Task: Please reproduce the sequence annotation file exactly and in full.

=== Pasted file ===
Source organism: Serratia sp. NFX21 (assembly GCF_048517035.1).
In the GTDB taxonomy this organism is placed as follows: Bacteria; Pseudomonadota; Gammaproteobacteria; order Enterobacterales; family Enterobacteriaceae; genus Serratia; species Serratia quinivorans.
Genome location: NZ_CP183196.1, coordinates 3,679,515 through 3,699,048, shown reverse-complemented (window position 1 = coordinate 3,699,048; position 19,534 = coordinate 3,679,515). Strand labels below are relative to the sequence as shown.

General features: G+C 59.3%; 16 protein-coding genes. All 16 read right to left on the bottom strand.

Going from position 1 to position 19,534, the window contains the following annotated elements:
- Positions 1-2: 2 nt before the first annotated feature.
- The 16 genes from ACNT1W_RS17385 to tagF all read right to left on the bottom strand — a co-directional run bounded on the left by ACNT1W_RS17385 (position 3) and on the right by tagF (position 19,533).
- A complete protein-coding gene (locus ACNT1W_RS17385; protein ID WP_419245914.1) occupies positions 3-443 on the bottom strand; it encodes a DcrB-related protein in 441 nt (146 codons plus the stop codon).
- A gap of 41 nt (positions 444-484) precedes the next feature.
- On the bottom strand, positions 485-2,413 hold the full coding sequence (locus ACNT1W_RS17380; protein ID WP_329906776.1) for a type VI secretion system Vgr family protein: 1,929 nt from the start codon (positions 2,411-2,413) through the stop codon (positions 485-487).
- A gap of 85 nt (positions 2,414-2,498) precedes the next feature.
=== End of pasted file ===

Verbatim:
Source organism: Serratia sp. NFX21 (assembly GCF_048517035.1).
In the GTDB taxonomy this organism is placed as follows: Bacteria; Pseudomonadota; Gammaproteobacteria; order Enterobacterales; family Enterobacteriaceae; genus Serratia; species Serratia quinivorans.
Genome location: NZ_CP183196.1, coordinates 3,679,515 through 3,699,048, shown reverse-complemented (window position 1 = coordinate 3,699,048; position 19,534 = coordinate 3,679,515). Strand labels below are relative to the sequence as shown.

General features: G+C 59.3%; 16 protein-coding genes. All 16 read right to left on the bottom strand.

Going from position 1 to position 19,534, the window contains the following annotated elements:
- Positions 1-2: 2 nt before the first annotated feature.
- The 16 genes from ACNT1W_RS17385 to tagF all read right to left on the bottom strand — a co-directional run bounded on the left by ACNT1W_RS17385 (position 3) and on the right by tagF (position 19,533).
- A complete protein-coding gene (locus ACNT1W_RS17385; protein ID WP_419245914.1) occupies positions 3-443 on the bottom strand; it encodes a DcrB-related protein in 441 nt (146 codons plus the stop codon).
- A gap of 41 nt (positions 444-484) precedes the next feature.
- On the bottom strand, positions 485-2,413 hold the full coding sequence (locus ACNT1W_RS17380; protein ID WP_329906776.1) for a type VI secretion system Vgr family protein: 1,929 nt from the start codon (positions 2,411-2,413) through the stop codon (positions 485-487).
- A gap of 85 nt (positions 2,414-2,498) precedes the next feature.